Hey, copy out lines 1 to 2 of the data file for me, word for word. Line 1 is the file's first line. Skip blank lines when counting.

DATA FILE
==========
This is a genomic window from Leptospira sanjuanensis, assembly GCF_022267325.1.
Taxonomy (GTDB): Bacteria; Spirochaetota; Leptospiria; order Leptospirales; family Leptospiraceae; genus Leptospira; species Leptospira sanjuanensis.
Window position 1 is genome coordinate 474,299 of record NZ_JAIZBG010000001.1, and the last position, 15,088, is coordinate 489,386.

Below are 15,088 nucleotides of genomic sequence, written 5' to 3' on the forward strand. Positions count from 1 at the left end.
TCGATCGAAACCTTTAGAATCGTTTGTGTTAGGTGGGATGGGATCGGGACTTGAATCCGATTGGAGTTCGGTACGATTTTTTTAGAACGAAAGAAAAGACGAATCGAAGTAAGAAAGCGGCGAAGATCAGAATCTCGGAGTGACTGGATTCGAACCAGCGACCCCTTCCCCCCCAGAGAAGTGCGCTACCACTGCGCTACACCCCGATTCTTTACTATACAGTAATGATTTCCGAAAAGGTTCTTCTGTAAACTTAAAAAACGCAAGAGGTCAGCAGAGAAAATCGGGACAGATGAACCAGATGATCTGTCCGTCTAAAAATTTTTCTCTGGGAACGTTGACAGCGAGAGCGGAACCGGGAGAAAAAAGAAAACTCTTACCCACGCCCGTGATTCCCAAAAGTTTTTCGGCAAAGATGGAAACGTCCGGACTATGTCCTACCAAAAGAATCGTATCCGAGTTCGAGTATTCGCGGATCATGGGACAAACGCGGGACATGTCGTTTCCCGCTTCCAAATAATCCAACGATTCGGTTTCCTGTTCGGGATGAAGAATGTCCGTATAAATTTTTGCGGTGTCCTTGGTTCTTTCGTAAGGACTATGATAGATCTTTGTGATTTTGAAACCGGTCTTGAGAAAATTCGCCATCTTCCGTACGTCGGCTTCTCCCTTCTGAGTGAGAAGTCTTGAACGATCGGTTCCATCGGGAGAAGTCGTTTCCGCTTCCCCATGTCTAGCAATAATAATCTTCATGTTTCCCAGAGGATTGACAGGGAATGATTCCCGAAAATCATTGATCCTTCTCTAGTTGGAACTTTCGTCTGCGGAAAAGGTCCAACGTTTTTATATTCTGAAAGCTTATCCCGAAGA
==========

This is a genomic window from Leptospira sanjuanensis, assembly GCF_022267325.1.
Taxonomy (GTDB): Bacteria; Spirochaetota; Leptospiria; order Leptospirales; family Leptospiraceae; genus Leptospira; species Leptospira sanjuanensis.